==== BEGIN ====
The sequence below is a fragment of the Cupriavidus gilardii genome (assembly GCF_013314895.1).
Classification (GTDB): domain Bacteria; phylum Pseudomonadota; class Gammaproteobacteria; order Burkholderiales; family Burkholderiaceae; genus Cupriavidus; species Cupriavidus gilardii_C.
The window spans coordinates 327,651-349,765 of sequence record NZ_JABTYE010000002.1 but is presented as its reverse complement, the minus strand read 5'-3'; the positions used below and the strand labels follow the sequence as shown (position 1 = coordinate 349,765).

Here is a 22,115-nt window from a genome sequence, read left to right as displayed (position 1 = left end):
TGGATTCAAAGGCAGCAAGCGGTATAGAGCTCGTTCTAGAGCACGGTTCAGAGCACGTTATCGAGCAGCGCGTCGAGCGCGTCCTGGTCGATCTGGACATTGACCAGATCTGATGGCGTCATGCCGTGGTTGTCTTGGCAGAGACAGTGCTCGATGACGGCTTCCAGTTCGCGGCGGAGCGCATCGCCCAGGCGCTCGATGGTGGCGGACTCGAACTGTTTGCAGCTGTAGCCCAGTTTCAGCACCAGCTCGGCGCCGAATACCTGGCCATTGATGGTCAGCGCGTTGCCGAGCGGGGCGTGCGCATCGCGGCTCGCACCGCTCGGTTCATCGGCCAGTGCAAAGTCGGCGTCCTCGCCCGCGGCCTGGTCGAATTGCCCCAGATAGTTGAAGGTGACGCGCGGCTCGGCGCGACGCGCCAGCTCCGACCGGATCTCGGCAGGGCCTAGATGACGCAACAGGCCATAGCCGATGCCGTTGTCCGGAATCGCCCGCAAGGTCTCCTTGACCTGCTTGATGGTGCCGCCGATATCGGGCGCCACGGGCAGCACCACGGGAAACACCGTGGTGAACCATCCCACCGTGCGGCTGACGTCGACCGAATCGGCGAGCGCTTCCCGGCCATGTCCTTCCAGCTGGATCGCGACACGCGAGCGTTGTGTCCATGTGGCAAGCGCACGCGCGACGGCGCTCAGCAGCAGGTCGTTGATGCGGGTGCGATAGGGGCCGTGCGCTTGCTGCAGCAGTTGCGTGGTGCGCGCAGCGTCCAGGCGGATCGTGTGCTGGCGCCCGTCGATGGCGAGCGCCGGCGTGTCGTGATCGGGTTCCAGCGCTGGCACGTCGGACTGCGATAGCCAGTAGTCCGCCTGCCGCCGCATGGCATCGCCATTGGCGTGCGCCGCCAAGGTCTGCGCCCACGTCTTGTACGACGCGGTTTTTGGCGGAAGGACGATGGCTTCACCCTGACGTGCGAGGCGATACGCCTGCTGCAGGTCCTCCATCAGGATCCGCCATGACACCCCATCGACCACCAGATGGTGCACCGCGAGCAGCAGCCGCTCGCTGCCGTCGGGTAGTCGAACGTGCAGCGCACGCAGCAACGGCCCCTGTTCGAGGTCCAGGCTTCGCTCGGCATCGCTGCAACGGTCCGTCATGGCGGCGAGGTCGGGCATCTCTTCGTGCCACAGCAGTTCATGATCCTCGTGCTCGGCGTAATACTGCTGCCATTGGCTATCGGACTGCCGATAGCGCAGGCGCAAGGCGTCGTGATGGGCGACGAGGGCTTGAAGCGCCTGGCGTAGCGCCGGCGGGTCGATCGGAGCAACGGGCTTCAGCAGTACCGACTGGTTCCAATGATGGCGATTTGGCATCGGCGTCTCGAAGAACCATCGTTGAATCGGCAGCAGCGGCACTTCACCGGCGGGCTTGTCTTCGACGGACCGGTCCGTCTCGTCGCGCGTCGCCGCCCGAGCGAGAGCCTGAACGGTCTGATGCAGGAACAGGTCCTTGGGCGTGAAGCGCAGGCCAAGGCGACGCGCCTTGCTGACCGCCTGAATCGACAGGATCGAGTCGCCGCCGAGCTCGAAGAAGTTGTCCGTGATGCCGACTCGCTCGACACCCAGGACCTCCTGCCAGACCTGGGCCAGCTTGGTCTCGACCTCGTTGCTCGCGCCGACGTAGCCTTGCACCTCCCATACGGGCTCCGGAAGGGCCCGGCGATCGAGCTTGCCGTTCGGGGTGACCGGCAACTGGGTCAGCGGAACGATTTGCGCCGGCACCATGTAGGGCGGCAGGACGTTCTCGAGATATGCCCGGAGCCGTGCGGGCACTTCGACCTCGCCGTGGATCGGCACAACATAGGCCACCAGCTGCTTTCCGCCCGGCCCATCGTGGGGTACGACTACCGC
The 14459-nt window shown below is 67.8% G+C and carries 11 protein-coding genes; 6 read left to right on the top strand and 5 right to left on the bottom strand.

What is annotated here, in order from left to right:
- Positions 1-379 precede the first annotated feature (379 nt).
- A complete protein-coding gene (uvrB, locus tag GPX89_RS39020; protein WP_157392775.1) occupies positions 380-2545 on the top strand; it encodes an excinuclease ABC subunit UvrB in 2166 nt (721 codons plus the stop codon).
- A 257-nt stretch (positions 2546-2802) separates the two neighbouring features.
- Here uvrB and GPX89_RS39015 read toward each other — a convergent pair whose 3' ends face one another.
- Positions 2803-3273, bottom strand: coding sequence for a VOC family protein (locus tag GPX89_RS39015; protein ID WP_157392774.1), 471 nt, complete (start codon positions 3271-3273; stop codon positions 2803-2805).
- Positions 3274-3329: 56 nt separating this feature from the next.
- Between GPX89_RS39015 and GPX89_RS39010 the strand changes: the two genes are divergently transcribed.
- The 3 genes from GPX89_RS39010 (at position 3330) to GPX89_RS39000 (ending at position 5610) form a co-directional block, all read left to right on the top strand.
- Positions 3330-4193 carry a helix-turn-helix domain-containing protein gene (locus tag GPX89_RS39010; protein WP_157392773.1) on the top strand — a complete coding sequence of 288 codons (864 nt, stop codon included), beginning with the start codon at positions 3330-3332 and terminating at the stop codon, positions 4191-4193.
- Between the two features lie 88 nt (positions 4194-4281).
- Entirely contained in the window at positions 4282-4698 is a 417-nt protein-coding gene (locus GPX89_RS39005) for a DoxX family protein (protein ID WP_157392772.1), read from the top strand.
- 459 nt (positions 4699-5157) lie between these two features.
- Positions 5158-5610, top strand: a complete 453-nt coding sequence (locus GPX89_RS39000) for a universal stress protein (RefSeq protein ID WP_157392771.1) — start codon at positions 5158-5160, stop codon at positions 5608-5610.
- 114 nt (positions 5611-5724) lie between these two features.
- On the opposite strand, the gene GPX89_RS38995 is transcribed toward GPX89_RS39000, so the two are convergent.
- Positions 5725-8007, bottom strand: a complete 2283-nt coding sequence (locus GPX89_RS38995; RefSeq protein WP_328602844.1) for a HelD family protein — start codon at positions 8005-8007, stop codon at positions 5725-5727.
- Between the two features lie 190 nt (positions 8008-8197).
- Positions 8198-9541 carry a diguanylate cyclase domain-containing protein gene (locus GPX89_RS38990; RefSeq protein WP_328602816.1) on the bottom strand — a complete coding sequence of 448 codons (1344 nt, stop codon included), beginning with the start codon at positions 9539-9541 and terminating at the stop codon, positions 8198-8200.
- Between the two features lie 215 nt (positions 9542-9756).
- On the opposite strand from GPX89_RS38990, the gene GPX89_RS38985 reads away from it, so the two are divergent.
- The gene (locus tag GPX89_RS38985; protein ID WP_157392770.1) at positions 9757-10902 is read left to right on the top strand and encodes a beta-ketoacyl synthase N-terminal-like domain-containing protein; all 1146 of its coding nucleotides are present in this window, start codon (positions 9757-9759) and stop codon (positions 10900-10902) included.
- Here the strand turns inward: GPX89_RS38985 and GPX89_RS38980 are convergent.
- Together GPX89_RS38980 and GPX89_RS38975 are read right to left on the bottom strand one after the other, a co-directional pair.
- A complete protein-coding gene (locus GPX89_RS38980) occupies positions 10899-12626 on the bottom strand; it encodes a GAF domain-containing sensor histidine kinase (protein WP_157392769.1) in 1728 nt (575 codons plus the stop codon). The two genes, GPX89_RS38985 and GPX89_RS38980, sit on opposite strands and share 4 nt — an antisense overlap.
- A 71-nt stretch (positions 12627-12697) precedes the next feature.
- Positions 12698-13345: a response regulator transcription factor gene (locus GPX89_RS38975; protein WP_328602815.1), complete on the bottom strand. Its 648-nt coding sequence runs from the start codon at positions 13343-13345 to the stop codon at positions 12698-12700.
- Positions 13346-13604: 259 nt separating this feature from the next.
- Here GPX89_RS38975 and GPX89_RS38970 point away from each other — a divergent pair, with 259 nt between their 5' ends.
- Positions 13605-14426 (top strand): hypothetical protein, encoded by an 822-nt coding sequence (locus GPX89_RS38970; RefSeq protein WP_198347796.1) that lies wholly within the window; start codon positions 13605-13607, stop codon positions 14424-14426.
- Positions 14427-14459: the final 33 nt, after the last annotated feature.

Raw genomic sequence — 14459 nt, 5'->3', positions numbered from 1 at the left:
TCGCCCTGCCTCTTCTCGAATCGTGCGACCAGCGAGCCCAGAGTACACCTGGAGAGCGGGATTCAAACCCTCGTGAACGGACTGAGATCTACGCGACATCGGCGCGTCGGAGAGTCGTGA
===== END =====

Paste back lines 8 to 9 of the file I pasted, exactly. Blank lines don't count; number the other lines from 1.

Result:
- Positions 1-379 precede the first annotated feature (379 nt).
- A complete protein-coding gene (uvrB, locus tag GPX89_RS39020; protein WP_157392775.1) occupies positions 380-2545 on the top strand; it encodes an excinuclease ABC subunit UvrB in 2166 nt (721 codons plus the stop codon).